Free Decryptor for Fileslocker Ransomware Developed After Master Key Leaked

A free decryptor for Fileslocker ransomware has been developed following the leaking of the master key for the ransomware on Pastebin.

The master key is the key used by threat actors to decrypt files that have been encrypted by the ransomware. The post was created on December 29, 2018 and states that the master key, which decrypts the private key, is “applicable to V1, V2 version” and that the poster is “waiting for security personnel to develop decryption tools.”

A free decryptor for Fileslocker ransomware was developed by Michael Gillespie, the creator of MalwareHunterTeams’s ID Ransomware – A tool that can be used to determine what ransomware variant has been used to encrypt files.

Interestingly, a new Christmas-themed version of Fileslocker ransomware was released in late December which encrypted files and changed the Desktop wallpaper to a Christmassy background. Additionally, the browser on an infected device was opened and the Pastebin decryption key was displayed.

In order for the free decryptor for Fileslocker ransomware to work, a victim must upload the ransomware note from the Desktop. The ransom note contains the encrypted decryption key, which is unlocked using the newly developed master key-based decryptor.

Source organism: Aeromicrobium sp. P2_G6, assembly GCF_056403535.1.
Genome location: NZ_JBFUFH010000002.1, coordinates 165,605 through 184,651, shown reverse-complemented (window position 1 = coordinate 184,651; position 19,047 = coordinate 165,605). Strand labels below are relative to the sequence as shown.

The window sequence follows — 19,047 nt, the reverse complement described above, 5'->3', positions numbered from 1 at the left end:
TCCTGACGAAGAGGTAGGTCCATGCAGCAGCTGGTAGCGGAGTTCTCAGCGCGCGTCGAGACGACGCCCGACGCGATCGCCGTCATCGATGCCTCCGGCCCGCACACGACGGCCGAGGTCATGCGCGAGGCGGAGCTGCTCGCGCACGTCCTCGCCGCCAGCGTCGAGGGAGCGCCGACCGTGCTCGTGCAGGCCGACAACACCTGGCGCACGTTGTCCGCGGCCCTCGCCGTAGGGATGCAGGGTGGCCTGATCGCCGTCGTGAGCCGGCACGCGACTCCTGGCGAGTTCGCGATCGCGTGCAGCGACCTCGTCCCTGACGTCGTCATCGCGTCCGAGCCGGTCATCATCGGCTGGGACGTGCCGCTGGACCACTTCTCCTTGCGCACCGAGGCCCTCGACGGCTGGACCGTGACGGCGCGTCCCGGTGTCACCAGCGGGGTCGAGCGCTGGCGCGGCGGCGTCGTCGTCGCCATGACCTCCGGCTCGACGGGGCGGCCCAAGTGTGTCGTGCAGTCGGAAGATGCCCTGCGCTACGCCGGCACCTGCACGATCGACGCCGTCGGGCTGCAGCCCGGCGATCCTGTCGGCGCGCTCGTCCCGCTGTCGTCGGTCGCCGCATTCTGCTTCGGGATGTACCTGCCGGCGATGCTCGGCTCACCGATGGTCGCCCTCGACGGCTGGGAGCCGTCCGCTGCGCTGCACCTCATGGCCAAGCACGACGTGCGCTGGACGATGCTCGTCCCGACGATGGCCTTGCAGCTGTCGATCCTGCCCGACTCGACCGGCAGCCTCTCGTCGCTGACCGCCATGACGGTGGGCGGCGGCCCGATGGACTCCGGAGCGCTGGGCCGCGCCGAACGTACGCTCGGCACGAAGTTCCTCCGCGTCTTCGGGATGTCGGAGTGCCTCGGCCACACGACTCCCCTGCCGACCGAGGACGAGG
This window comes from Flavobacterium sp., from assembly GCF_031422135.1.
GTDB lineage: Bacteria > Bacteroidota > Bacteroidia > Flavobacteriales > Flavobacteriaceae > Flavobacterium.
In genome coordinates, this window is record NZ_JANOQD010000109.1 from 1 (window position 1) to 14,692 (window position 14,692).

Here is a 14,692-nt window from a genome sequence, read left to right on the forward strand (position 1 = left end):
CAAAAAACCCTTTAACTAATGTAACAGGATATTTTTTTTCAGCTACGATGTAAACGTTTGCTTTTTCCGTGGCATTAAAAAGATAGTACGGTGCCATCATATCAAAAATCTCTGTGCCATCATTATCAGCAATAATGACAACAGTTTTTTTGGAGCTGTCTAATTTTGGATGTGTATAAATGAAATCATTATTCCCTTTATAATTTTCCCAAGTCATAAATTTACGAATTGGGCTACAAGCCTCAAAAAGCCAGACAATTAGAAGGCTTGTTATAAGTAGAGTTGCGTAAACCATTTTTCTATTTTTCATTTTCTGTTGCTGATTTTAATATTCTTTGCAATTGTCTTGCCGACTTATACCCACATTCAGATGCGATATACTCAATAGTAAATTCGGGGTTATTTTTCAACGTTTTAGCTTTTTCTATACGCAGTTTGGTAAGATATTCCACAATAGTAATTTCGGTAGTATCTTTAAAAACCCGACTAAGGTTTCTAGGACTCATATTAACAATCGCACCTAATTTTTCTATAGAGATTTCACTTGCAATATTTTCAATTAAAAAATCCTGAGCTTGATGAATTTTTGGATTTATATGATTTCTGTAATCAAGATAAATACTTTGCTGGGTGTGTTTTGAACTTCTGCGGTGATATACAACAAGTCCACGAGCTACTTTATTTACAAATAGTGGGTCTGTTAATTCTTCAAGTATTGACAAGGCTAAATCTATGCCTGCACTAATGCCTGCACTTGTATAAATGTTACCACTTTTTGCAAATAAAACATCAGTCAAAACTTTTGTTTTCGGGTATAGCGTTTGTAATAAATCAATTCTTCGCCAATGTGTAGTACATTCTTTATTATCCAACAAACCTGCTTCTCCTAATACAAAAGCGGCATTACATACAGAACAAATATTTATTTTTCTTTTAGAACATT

Filerlocker ransomware is a ransomware-as-a-service offering that is usually distributed by affiliates who receive a cut of the profits from any ransom payments they generate from distributing the ransomware. What is not known is why the master key was released.

The Pastebin posting provides a clue. It ends with the phrase “The end is just the beginning,” which suggests that Fileslocker ransomware is no more and the group behind the ransomware is moving on to other projects. This is not uncommon. When ransomware variants are retired, the master keys are often released online. What the threat group moves onto next is anyone’s guess, but for now at least, any individuals who are infected with Fileslocker ransomware will be able to decrypt their files for free.


Author: Richard Anderson

Richard Anderson is the Editor-in-Chief of